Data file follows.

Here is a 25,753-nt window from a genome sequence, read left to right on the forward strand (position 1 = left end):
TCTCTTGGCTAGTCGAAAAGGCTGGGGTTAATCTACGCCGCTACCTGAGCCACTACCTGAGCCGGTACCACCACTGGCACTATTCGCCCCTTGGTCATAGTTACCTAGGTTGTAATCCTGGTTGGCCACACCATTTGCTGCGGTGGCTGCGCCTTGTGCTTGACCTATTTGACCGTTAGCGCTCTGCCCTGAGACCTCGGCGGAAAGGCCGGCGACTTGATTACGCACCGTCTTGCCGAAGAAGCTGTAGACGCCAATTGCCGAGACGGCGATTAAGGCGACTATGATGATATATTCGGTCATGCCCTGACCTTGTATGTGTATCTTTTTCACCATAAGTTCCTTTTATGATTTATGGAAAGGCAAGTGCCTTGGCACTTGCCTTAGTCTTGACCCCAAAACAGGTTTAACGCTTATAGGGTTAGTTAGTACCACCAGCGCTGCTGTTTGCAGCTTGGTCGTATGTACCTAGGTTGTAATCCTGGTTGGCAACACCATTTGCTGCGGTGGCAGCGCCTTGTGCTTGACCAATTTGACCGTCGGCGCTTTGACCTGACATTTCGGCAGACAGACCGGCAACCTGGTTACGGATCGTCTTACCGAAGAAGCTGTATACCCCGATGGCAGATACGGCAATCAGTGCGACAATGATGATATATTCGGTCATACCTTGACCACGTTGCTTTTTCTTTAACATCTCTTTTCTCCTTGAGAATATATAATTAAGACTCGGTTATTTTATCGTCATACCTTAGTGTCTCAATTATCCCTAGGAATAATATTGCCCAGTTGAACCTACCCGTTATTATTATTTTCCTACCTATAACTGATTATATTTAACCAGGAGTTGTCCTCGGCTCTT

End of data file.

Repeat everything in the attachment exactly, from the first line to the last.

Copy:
Here is a 25,753-nt window from a genome sequence, read left to right on the forward strand (position 1 = left end):
TCTCTTGGCTAGTCGAAAAGGCTGGGGTTAATCTACGCCGCTACCTGAGCCACTACCTGAGCCGGTACCACCACTGGCACTATTCGCCCCTTGGTCATAGTTACCTAGGTTGTAATCCTGGTTGGCCACACCATTTGCTGCGGTGGCTGCGCCTTGTGCTTGACCTATTTGACCGTTAGCGCTCTGCCCTGAGACCTCGGCGGAAAGGCCGGCGACTTGATTACGCACCGTCTTGCCGAAGAAGCTGTAGACGCCAATTGCCGAGACGGCGATTAAGGCGACTATGATGATATATTCGGTCATGCCCTGACCTTGTATGTGTATCTTTTTCACCATAAGTTCCTTTTATGATTTATGGAAAGGCAAGTGCCTTGGCACTTGCCTTAGTCTTGACCCCAAAACAGGTTTAACGCTTATAGGGTTAGTTAGTACCACCAGCGCTGCTGTTTGCAGCTTGGTCGTATGTACCTAGGTTGTAATCCTGGTTGGCAACACCATTTGCTGCGGTGGCAGCGCCTTGTGCTTGACCAATTTGACCGTCGGCGCTTTGACCTGACATTTCGGCAGACAGACCGGCAACCTGGTTACGGATCGTCTTACCGAAGAAGCTGTATACCCCGATGGCAGATACGGCAATCAGTGCGACAATGATGATATATTCGGTCATACCTTGACCACGTTGCTTTTTCTTTAACATCTCTTTTCTCCTTGAGAATATATAATTAAGACTCGGTTATTTTATCGTCATACCTTAGTGTCTCAATTATCCCTAGGAATAATATTGCCCAGTTGAACCTACCCGTTATTATTATTTTCCTACCTATAACTGATTATATTTAACCAGGAGTTGTCCTCGGCTCTT